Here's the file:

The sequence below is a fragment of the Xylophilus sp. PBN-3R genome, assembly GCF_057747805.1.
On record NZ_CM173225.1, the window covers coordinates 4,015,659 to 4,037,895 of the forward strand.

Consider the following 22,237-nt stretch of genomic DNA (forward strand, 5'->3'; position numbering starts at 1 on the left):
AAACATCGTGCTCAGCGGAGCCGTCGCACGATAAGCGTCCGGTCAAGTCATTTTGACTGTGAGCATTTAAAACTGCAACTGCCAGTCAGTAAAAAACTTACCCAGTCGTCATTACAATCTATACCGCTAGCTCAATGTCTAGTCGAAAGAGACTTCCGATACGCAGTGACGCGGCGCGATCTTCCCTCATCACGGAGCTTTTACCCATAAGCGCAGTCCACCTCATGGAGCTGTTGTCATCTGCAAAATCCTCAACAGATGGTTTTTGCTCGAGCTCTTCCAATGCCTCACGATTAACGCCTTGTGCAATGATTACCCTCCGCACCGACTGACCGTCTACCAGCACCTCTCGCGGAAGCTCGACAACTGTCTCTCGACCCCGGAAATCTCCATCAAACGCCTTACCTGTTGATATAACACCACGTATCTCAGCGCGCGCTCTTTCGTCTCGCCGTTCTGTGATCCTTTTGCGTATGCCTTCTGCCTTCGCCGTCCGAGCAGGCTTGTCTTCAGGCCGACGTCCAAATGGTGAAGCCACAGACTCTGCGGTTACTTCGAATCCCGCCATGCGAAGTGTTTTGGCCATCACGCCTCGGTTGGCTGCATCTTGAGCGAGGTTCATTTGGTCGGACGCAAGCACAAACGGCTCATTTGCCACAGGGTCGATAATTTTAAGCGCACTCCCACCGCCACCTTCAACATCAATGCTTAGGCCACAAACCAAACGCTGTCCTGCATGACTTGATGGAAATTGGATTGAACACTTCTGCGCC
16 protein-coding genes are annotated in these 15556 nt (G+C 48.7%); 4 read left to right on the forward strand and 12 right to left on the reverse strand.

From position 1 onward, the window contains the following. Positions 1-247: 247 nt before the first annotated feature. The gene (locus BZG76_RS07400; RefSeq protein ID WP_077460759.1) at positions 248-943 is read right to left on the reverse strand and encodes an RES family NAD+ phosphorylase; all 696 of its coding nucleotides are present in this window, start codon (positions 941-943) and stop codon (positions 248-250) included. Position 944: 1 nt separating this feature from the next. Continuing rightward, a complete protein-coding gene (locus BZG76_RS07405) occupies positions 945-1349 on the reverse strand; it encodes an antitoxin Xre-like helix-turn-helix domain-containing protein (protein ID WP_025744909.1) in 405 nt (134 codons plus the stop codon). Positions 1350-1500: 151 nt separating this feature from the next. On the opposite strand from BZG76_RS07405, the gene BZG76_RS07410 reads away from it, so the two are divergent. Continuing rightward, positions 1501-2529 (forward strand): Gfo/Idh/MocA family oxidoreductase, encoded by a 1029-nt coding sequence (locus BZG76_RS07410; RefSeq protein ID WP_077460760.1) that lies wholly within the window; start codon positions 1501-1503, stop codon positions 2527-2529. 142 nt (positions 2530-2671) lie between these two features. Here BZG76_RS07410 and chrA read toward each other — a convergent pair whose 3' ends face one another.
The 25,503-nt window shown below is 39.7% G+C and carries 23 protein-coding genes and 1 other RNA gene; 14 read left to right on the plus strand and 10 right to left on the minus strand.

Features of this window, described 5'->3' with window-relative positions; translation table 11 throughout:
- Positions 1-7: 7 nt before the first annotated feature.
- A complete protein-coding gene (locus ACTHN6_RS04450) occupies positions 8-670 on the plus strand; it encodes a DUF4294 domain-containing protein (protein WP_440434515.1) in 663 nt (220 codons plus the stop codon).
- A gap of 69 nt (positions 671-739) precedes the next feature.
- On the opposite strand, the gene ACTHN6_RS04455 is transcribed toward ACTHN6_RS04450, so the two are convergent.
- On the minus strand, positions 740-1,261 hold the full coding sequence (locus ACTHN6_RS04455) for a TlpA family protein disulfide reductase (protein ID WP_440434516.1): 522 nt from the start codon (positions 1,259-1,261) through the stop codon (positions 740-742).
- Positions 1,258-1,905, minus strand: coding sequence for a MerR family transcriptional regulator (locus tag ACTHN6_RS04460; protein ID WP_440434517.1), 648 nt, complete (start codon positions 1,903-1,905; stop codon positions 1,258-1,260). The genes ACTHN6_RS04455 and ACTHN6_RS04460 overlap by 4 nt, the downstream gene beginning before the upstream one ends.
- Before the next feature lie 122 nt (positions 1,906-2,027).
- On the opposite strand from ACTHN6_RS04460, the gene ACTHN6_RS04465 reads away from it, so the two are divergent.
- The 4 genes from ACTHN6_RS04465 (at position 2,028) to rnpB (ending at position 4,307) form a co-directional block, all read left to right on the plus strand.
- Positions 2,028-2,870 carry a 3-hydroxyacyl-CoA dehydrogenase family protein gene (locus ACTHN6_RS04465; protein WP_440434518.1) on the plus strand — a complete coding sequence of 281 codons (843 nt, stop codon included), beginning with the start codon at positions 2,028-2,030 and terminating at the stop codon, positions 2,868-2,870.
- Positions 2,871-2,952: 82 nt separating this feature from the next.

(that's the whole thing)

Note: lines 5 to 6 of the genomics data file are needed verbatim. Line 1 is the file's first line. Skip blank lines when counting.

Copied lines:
16 protein-coding genes are annotated in these 15556 nt (G+C 48.7%); 4 read left to right on the forward strand and 12 right to left on the reverse strand.

From position 1 onward, the window contains the following. Positions 1-247: 247 nt before the first annotated feature. The gene (locus BZG76_RS07400; RefSeq protein ID WP_077460759.1) at positions 248-943 is read right to left on the reverse strand and encodes an RES family NAD+ phosphorylase; all 696 of its coding nucleotides are present in this window, start codon (positions 941-943) and stop codon (positions 248-250) included. Position 944: 1 nt separating this feature from the next. Continuing rightward, a complete protein-coding gene (locus BZG76_RS07405) occupies positions 945-1349 on the reverse strand; it encodes an antitoxin Xre-like helix-turn-helix domain-containing protein (protein ID WP_025744909.1) in 405 nt (134 codons plus the stop codon). Positions 1350-1500: 151 nt separating this feature from the next. On the opposite strand from BZG76_RS07405, the gene BZG76_RS07410 reads away from it, so the two are divergent. Continuing rightward, positions 1501-2529 (forward strand): Gfo/Idh/MocA family oxidoreductase, encoded by a 1029-nt coding sequence (locus BZG76_RS07410; RefSeq protein ID WP_077460760.1) that lies wholly within the window; start codon positions 1501-1503, stop codon positions 2527-2529. 142 nt (positions 2530-2671) lie between these two features. Here BZG76_RS07410 and chrA read toward each other — a convergent pair whose 3' ends face one another.